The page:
While Albania’s eCommerce sector is emerging, it lags behind its regional peers according to the World Bank report Albania eCommerce Diagnostic.
Identified as a “key growth opportunity for Albania”, eCommerce could provide Albanian companies access to new markets, lower overheads, and the ability to scale up at a lower cost. Those that have already embraced the online world include the tourism sector and business process outsourcing.
Many Albanian hotels and leveraged eTourism to attract guests through online booking sites. There are also a growing number of freelancers offering their services online and abroad and there is a high ratio of Albanian freelancers on sites such as Upwork.
The report found that during the COVID-19 pandemic, eCommerce emerged as an important pillar in the fight against the virus. Some 20% of Albanian firms have either commenced or increased their online business activity during the pandemic. While this is a good start, it is not optimum considering that more than half of consumers told the World Bank that they had increased their online shopping activity.
In 2017, around 7% of Albanians said they shopped online, opposed to 14% in the region and 70% in the US. One of the most popular business models is re-selling imported goods on the domestic market. So far there are not many Albanian businesses selling their own products online.
The World Bank identified nine priority recommendations that will help Albanian businesses leverage the opportunities associated with digital trade. It noted that there has to be collaboration and synchronicity between customs and delivery companies, digital connectivity, online payments, private sector capabilities, and eCommerce regulations.
The recommendations are:
Strengthening people’s trust in eCommerce companies through an industry code of conduct, certification, outreach campaigns, consumer protection framework, online dispute mechanisms, and simplified eCommerce parcel returns services.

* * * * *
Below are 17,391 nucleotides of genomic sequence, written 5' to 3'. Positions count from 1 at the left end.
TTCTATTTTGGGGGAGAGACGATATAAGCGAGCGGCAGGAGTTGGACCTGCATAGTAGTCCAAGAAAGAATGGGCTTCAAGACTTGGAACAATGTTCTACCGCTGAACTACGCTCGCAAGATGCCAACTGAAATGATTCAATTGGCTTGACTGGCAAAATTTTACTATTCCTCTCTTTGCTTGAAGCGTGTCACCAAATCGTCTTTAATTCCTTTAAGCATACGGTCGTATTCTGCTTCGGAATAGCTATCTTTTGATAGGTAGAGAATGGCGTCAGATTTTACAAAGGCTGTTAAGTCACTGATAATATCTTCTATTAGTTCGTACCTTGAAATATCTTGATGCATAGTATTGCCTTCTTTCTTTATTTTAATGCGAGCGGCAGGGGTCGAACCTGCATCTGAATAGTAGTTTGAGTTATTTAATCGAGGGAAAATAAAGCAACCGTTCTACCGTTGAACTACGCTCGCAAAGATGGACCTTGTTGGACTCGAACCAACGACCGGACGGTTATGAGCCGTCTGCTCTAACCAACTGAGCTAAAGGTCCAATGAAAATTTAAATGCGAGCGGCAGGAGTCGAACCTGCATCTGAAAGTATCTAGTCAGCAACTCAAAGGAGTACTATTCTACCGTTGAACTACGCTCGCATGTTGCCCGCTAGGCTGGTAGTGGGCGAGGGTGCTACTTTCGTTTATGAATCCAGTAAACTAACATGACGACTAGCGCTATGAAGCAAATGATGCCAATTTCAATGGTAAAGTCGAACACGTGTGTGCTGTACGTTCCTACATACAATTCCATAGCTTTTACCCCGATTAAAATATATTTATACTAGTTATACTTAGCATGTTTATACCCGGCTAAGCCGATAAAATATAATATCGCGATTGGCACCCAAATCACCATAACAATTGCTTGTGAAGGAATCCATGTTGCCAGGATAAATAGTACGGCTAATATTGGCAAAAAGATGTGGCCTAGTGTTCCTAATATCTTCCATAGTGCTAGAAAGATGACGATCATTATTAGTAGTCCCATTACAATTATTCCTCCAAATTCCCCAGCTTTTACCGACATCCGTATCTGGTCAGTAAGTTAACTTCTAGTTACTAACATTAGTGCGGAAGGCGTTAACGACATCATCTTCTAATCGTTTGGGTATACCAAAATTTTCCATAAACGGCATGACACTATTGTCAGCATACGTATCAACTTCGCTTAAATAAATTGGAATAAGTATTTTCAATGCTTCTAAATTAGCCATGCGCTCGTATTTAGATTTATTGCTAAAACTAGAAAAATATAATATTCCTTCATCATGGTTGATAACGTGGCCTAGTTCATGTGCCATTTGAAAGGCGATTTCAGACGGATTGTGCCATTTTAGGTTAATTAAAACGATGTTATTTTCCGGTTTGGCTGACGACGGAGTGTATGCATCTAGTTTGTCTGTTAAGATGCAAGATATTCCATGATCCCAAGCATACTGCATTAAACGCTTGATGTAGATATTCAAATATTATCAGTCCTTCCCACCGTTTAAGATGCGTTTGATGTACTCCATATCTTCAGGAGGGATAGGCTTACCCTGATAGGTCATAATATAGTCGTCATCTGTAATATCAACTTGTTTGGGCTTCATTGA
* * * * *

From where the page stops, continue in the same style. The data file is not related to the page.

Creating a business environment suited to the digital economy by amending tax legislation for the treatment of online sellers. The environment also needs to become more conducive to online payments as well as creating new online payment services laws.
Bolstering support programmes for entrepreneurs which includes creating training and financing programs for aspiring businesses. This should include incubator and accelerator programmes, outreach events, competitions, and regular evaluations to ensure value for money.
Increasing accessibility to high-speed internet. While much of Albania is connected through a fiberoptic cable, the internet remains expensive and slow.
Expanding access to online payments. This includes offering all citizens a basic payments account, a debit card, and transparent fees. Albania Post should offer its own postal card and expand its eWallet service.
Connecting all Albanians with online business opportunities through teaching marketing tools, processes for sending products and getting paid, and teaching disadvantaged groups how to access online marketplaces and how to sell their products online.
Decreasing the costs of cross-border logistics including a simplified customs procedure for trade in goods with key trading partners, a VAT online one-stop shop for importers, and changing the import excise value so it’s in line with EU standards.
Harmonizing regulations for eCommerce and bringing them in line with European standards. This includes measures for digital signatures including in judicial court settings, joining an international dispute resolution platform, upgrading privacy regulations to meet EU standards, and clarifying intermediary liability in terms of intellectual property rights.
Encouraging foreign direct investment including logistic fulfilment centres, online payment services, and other eCommerce facilitation services. This will create jobs and jump-start the growth of the Albanian eCommerce ecosystem.